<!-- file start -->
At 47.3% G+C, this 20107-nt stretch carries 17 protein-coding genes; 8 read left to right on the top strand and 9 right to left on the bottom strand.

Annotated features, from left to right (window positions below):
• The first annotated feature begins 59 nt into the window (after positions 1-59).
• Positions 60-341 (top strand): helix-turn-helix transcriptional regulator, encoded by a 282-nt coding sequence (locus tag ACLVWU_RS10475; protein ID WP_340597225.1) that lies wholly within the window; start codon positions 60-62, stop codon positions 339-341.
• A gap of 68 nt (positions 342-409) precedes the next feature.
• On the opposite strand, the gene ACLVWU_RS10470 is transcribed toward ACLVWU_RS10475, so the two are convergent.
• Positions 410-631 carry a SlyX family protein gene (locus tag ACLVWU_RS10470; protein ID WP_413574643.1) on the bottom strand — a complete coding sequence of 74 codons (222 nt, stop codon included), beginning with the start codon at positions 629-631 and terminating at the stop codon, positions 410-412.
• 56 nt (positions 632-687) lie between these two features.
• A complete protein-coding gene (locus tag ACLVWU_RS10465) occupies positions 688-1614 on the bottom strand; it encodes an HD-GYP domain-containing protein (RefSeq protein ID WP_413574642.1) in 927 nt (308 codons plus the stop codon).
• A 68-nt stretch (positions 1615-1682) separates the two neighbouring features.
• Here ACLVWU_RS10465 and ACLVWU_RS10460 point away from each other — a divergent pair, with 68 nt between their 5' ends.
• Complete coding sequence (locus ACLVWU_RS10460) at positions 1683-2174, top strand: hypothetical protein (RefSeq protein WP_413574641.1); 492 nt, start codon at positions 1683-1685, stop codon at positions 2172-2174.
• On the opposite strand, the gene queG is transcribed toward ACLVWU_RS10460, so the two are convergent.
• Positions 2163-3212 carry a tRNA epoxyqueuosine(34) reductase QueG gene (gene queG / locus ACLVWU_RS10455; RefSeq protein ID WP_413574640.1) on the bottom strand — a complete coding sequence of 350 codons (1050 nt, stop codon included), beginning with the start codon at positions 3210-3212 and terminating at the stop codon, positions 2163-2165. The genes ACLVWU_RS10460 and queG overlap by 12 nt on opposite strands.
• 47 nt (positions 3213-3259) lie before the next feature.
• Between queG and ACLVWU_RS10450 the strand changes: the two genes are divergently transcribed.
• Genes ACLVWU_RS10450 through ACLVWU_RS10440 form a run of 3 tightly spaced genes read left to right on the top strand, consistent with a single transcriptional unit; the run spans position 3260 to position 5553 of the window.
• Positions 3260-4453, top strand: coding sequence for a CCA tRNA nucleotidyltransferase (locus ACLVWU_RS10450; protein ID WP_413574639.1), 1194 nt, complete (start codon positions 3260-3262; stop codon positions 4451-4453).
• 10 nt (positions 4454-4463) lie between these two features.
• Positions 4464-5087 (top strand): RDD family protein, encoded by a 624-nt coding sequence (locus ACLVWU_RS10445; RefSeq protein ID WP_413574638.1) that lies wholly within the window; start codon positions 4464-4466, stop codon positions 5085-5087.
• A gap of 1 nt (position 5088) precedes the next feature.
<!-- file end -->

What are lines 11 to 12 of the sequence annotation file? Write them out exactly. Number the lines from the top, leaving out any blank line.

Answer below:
• Here ACLVWU_RS10465 and ACLVWU_RS10460 point away from each other — a divergent pair, with 68 nt between their 5' ends.
• Complete coding sequence (locus ACLVWU_RS10460) at positions 1683-2174, top strand: hypothetical protein (RefSeq protein WP_413574641.1); 492 nt, start codon at positions 1683-1685, stop codon at positions 2172-2174.